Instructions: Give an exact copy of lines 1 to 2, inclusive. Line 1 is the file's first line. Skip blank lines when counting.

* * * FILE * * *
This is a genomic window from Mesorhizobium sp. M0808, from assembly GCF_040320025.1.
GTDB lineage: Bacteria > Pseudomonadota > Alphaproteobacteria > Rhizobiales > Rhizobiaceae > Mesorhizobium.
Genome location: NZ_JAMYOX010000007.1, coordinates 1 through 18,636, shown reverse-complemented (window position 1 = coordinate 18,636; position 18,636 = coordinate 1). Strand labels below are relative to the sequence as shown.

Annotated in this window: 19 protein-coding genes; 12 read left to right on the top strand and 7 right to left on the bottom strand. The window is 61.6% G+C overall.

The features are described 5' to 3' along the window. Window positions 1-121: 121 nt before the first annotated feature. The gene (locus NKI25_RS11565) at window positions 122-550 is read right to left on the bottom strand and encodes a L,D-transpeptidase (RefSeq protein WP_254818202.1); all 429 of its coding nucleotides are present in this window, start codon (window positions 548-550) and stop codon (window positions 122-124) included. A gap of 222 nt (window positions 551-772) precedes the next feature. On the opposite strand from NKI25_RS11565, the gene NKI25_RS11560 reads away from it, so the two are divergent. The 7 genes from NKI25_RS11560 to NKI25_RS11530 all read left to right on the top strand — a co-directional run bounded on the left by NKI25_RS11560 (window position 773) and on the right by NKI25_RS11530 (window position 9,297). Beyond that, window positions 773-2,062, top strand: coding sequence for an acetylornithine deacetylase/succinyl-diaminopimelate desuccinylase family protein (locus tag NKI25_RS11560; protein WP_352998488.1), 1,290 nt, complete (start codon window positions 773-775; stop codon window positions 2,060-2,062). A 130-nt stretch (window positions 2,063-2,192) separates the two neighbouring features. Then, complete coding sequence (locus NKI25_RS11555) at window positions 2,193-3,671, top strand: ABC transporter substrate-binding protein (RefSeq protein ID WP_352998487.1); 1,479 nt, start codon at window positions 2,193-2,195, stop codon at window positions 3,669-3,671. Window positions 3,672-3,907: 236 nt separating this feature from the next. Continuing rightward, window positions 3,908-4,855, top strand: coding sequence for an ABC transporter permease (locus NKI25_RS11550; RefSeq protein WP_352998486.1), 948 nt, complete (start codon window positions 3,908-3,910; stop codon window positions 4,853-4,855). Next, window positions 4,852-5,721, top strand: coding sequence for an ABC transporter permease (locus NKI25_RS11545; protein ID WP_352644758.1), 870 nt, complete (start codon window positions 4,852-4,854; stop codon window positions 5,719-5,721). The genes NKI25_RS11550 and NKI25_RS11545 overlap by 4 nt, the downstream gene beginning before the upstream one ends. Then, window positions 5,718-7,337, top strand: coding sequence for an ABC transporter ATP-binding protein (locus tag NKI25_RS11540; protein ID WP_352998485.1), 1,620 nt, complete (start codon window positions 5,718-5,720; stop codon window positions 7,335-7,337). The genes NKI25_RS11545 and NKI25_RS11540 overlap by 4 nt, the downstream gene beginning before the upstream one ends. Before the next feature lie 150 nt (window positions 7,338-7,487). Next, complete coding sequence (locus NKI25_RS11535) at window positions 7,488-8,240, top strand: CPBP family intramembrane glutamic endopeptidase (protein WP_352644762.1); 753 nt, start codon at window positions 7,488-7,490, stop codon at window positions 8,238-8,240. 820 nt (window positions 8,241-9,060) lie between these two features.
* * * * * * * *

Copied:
This is a genomic window from Mesorhizobium sp. M0808, from assembly GCF_040320025.1.
GTDB lineage: Bacteria > Pseudomonadota > Alphaproteobacteria > Rhizobiales > Rhizobiaceae > Mesorhizobium.